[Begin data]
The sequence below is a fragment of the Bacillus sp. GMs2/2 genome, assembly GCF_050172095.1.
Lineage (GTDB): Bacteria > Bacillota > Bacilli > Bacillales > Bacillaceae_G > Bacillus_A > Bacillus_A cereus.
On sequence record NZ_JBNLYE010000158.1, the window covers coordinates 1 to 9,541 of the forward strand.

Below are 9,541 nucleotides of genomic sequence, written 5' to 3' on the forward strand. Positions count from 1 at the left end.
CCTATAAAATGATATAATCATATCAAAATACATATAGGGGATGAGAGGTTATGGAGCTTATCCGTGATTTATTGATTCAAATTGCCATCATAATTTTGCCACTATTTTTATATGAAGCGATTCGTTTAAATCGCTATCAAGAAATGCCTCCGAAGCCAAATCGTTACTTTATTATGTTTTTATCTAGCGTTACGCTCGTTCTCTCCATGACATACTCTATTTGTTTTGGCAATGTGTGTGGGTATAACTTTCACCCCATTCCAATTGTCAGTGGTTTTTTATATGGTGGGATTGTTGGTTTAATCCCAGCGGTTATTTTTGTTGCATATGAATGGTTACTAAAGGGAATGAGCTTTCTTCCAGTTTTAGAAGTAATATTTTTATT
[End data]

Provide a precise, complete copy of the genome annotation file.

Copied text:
The sequence below is a fragment of the Bacillus sp. GMs2/2 genome, assembly GCF_050172095.1.
Lineage (GTDB): Bacteria > Bacillota > Bacilli > Bacillales > Bacillaceae_G > Bacillus_A > Bacillus_A cereus.
On sequence record NZ_JBNLYE010000158.1, the window covers coordinates 1 to 9,541 of the forward strand.

Below are 9,541 nucleotides of genomic sequence, written 5' to 3' on the forward strand. Positions count from 1 at the left end.
CCTATAAAATGATATAATCATATCAAAATACATATAGGGGATGAGAGGTTATGGAGCTTATCCGTGATTTATTGATTCAAATTGCCATCATAATTTTGCCACTATTTTTATATGAAGCGATTCGTTTAAATCGCTATCAAGAAATGCCTCCGAAGCCAAATCGTTACTTTATTATGTTTTTATCTAGCGTTACGCTCGTTCTCTCCATGACATACTCTATTTGTTTTGGCAATGTGTGTGGGTATAACTTTCACCCCATTCCAATTGTCAGTGGTTTTTTATATGGTGGGATTGTTGGTTTAATCCCAGCGGTTATTTTTGTTGCATATGAATGGTTACTAAAGGGAATGAGCTTTCTTCCAGTTTTAGAAGTAATATTTTTATT